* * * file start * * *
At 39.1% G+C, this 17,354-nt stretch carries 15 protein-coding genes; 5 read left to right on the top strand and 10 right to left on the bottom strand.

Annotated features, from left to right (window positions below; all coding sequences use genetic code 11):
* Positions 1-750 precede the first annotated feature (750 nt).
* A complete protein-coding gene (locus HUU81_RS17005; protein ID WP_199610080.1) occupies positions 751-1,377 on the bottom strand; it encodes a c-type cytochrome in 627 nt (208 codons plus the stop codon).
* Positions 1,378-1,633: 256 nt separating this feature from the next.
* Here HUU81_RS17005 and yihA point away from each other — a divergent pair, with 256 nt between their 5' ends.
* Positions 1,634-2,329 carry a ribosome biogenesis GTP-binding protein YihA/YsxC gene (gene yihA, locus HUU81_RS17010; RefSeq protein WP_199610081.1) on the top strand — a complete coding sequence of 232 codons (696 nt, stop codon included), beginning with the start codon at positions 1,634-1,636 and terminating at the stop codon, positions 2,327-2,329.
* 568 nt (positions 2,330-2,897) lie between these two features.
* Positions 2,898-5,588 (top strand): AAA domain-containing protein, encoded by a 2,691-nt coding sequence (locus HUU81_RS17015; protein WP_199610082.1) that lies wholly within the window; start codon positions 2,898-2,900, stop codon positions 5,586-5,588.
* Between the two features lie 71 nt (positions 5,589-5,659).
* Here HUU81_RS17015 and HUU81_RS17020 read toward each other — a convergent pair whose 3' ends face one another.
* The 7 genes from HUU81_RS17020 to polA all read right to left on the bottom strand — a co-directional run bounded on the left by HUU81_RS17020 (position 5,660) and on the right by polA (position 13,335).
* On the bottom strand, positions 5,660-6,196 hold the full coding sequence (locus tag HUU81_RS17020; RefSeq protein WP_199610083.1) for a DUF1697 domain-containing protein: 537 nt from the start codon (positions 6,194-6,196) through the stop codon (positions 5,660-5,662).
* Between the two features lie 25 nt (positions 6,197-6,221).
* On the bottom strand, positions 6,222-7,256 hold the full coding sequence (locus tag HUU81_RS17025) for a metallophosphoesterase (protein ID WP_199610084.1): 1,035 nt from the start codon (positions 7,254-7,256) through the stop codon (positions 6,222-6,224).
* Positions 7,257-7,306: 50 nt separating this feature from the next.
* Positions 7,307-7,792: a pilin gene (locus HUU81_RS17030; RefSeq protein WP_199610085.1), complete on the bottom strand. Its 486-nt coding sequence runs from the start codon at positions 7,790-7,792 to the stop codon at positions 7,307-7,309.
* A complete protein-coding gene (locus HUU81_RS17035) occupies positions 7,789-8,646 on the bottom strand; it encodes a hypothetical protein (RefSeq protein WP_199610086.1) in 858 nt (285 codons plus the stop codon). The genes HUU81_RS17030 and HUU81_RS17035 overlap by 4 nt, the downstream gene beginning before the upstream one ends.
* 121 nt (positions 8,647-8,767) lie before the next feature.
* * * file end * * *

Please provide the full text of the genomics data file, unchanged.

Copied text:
At 39.1% G+C, this 17,354-nt stretch carries 15 protein-coding genes; 5 read left to right on the top strand and 10 right to left on the bottom strand.

Annotated features, from left to right (window positions below; all coding sequences use genetic code 11):
* Positions 1-750 precede the first annotated feature (750 nt).
* A complete protein-coding gene (locus HUU81_RS17005; protein ID WP_199610080.1) occupies positions 751-1,377 on the bottom strand; it encodes a c-type cytochrome in 627 nt (208 codons plus the stop codon).
* Positions 1,378-1,633: 256 nt separating this feature from the next.
* Here HUU81_RS17005 and yihA point away from each other — a divergent pair, with 256 nt between their 5' ends.
* Positions 1,634-2,329 carry a ribosome biogenesis GTP-binding protein YihA/YsxC gene (gene yihA, locus HUU81_RS17010; RefSeq protein WP_199610081.1) on the top strand — a complete coding sequence of 232 codons (696 nt, stop codon included), beginning with the start codon at positions 1,634-1,636 and terminating at the stop codon, positions 2,327-2,329.
* 568 nt (positions 2,330-2,897) lie between these two features.
* Positions 2,898-5,588 (top strand): AAA domain-containing protein, encoded by a 2,691-nt coding sequence (locus HUU81_RS17015; protein WP_199610082.1) that lies wholly within the window; start codon positions 2,898-2,900, stop codon positions 5,586-5,588.
* Between the two features lie 71 nt (positions 5,589-5,659).
* Here HUU81_RS17015 and HUU81_RS17020 read toward each other — a convergent pair whose 3' ends face one another.
* The 7 genes from HUU81_RS17020 to polA all read right to left on the bottom strand — a co-directional run bounded on the left by HUU81_RS17020 (position 5,660) and on the right by polA (position 13,335).
* On the bottom strand, positions 5,660-6,196 hold the full coding sequence (locus tag HUU81_RS17020; RefSeq protein WP_199610083.1) for a DUF1697 domain-containing protein: 537 nt from the start codon (positions 6,194-6,196) through the stop codon (positions 5,660-5,662).
* Between the two features lie 25 nt (positions 6,197-6,221).
* On the bottom strand, positions 6,222-7,256 hold the full coding sequence (locus tag HUU81_RS17025) for a metallophosphoesterase (protein ID WP_199610084.1): 1,035 nt from the start codon (positions 7,254-7,256) through the stop codon (positions 6,222-6,224).
* Positions 7,257-7,306: 50 nt separating this feature from the next.
* Positions 7,307-7,792: a pilin gene (locus HUU81_RS17030; RefSeq protein WP_199610085.1), complete on the bottom strand. Its 486-nt coding sequence runs from the start codon at positions 7,790-7,792 to the stop codon at positions 7,307-7,309.
* A complete protein-coding gene (locus HUU81_RS17035) occupies positions 7,789-8,646 on the bottom strand; it encodes a hypothetical protein (RefSeq protein WP_199610086.1) in 858 nt (285 codons plus the stop codon). The genes HUU81_RS17030 and HUU81_RS17035 overlap by 4 nt, the downstream gene beginning before the upstream one ends.
* 121 nt (positions 8,647-8,767) lie before the next feature.